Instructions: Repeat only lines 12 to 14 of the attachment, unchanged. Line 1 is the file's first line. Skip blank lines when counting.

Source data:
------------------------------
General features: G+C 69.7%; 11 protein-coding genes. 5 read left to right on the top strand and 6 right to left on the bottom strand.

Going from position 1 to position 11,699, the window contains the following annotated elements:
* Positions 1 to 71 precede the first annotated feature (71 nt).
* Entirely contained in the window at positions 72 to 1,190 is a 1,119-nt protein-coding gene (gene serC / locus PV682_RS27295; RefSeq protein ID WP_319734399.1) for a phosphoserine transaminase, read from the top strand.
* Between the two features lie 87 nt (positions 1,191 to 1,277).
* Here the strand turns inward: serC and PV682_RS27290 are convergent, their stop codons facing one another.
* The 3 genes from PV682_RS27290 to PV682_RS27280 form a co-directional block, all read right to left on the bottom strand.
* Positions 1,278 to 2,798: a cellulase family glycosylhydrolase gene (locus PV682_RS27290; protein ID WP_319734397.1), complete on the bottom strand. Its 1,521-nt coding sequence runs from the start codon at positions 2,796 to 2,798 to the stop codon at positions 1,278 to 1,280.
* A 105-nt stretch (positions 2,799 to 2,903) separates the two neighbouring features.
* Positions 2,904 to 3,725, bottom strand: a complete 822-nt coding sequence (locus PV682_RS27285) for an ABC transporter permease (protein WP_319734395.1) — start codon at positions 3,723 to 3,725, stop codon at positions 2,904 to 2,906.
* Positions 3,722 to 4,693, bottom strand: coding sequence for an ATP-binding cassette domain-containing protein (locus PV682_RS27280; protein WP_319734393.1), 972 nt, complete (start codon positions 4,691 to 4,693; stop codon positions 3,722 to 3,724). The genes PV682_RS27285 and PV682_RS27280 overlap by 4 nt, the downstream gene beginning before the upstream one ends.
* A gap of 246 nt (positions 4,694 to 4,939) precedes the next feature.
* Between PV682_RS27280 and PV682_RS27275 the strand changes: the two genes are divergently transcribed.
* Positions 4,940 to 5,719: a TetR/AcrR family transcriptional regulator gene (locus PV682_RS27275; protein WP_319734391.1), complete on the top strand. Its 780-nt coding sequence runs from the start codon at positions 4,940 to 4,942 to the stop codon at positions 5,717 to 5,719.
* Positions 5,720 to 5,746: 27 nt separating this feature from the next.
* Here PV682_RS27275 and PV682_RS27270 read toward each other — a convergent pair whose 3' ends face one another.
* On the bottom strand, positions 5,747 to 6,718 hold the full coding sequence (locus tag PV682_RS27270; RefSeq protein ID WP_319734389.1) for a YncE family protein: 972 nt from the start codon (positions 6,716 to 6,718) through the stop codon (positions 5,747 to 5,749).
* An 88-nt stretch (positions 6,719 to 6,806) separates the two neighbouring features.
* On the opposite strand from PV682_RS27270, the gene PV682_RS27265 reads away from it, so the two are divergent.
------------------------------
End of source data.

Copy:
* A gap of 246 nt (positions 4,694 to 4,939) precedes the next feature.
* Between PV682_RS27280 and PV682_RS27275 the strand changes: the two genes are divergently transcribed.
* Positions 4,940 to 5,719: a TetR/AcrR family transcriptional regulator gene (locus PV682_RS27275; protein WP_319734391.1), complete on the top strand. Its 780-nt coding sequence runs from the start codon at positions 4,940 to 4,942 to the stop codon at positions 5,717 to 5,719.